A lot has happened in relation to paid news during your term. Since the issue is well understood now, do you think politicians and parties will be more careful?
They are definitely more careful. But our measures against paid news are still not complete though they are comprehensive. There is no legislative framework to deal with paid news. We are dealing with it only from an expenditure angle. And what candidates do is that they provide a cushion in their expenditure limit for such paid news cases that are detected. They make the [adjustment to accounts] and there are no other consequences… Paid news should be made an electoral offence, which it is not. We have already recommended…

On convicted lawmakers, are you satisfied with the government’s response so far?
As of now, the Supreme Court’s orders stand. But the order is only for people who are convicted for certain sentences that [make them fit] for disqualification. The enabling provision of protection for the remainder of their term has now been taken away with the SC order. To that extent, it is an improvement over the previous situation. The other basic issue that is still unresolved is about people who are accused, against whom charges have been framed by a competent court and they are pending. That is something that is in the domain of the legislature. Our stand on this is very well known. We have always said that those charged with offences for which the sentence is more than five years, and where charges are framed at least six months before the scheduled date of an election, at least they should face disqualification from contesting the election. It is before the lawmakers; they have to decide.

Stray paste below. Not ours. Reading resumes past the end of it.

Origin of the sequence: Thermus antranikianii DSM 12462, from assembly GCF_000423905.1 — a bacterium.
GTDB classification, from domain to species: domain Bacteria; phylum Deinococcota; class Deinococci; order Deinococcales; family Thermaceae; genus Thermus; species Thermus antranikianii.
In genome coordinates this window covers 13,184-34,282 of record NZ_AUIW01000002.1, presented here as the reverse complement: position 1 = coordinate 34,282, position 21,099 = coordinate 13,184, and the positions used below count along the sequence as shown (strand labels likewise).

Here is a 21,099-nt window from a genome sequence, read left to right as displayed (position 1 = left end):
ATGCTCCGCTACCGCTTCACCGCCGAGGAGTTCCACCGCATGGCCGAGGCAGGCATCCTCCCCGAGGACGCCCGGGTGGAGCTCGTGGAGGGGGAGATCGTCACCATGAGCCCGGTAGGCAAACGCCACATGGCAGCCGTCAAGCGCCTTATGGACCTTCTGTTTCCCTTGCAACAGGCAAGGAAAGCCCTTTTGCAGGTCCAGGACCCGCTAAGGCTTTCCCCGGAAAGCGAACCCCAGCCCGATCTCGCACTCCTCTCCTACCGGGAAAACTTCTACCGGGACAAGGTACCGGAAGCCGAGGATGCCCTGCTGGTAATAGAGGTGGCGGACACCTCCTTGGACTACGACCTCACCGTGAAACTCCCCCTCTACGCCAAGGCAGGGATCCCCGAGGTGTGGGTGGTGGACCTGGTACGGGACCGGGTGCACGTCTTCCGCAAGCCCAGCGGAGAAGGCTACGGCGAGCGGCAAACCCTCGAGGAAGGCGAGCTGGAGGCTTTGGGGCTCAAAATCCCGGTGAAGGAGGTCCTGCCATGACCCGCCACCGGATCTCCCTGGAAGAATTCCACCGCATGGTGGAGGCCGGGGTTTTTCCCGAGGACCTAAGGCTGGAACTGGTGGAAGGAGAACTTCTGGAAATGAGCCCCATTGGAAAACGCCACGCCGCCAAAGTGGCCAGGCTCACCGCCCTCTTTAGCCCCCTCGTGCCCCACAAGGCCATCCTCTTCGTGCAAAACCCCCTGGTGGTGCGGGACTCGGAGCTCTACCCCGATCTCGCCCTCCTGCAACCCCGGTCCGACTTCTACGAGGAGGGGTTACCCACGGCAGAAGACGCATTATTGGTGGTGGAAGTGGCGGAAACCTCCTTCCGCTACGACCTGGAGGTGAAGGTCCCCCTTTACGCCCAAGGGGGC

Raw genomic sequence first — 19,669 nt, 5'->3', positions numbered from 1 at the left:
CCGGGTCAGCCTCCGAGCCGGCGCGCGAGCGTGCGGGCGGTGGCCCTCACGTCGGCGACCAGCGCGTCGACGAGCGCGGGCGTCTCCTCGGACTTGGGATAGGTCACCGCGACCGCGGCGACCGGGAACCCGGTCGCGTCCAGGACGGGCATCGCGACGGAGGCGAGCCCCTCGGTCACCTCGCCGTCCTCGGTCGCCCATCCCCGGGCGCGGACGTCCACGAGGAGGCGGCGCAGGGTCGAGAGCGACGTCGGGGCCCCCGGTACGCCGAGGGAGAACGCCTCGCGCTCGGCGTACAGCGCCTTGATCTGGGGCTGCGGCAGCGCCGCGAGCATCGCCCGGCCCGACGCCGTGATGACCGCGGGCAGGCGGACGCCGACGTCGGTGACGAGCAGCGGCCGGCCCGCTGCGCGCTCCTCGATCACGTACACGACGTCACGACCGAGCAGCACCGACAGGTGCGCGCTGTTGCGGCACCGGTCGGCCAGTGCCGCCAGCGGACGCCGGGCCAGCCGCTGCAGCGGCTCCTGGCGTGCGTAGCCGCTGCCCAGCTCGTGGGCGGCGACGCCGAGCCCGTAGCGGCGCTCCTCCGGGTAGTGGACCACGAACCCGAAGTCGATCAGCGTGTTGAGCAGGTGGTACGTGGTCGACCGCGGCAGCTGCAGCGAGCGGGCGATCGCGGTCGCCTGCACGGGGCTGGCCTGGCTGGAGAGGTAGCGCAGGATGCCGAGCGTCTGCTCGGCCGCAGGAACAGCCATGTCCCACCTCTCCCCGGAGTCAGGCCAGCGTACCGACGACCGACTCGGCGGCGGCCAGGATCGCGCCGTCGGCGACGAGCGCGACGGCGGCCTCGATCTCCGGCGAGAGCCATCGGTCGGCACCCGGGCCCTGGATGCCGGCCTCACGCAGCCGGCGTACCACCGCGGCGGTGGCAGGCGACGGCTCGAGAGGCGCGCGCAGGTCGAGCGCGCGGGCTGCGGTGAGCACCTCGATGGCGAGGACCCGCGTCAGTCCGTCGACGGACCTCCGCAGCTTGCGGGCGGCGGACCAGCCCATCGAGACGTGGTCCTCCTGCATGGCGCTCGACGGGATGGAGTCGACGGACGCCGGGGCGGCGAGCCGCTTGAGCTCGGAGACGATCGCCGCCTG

What are you views on having a collegium system to select election commissioners?
I was myself selected and appointed through a certain system. I would think it would be very unfair for me to question the system through which I came. However, anything that ensures transparency in these appointments would be good. Let it be debated by lawmakers.

Do you feel the model code of conduct should have statutory backing?
The model code is to provide an immediate solution, an instant remedy to certain situations. It has always been our stand that if you make the model code a judicial remedy, the time in which the remedy can be made available would be much longer. Model code administration by the EC is not a standalone one. If you make a hate speech, a complaint can be filed under the relevant provisions of IPC and CrPC… if you misuse a religious place, again there is a separate law that governs that. There is no need to make the model code a law. This system has worked well for decades. When a notice for a model code violation is issued, we give 48 hours for a reply, and the reply is usually in by the 47th hour, however big a politician may be. One may say we only censure or reprimand but that is not the point. Parallelly, under the laws of the land, action will be taken.

EVMs continue to generate controversies every poll. What more can be done to end these doubts?
The extent or intensity of noise over EVMs is much less after these elections as compared to the last elections. All this trouble happens when you have poll forecasts. When the result is broadly according to the poll forecast, there is no complaint against EVMs. When it is the reverse, people start saying that the EVMs were manipulated. This is my very broad understanding of the situation.

Is VVPAT (voter verifiable paper audit trail) the answer to this?
The SC has ruled that VVPAT should be used. We have made a proposal to the government for funds so that before the next parliamentary election, the whole country can be covered by VVPAT.